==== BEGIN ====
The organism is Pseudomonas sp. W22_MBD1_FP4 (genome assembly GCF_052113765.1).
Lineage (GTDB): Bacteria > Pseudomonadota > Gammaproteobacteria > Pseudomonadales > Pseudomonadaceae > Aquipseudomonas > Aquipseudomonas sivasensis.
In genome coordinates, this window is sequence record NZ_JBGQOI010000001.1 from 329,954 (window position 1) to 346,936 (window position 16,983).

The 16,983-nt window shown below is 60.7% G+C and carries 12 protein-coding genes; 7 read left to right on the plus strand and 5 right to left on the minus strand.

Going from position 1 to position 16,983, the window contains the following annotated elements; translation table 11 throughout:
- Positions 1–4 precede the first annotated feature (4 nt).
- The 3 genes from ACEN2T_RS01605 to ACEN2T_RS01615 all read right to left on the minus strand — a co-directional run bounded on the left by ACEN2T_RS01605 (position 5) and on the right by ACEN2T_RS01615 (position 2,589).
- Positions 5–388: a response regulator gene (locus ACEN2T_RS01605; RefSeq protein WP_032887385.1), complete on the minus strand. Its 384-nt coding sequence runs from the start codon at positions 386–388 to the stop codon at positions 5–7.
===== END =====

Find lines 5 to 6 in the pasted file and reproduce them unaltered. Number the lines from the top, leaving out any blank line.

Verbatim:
Going from position 1 to position 16,983, the window contains the following annotated elements; translation table 11 throughout:
- Positions 1–4 precede the first annotated feature (4 nt).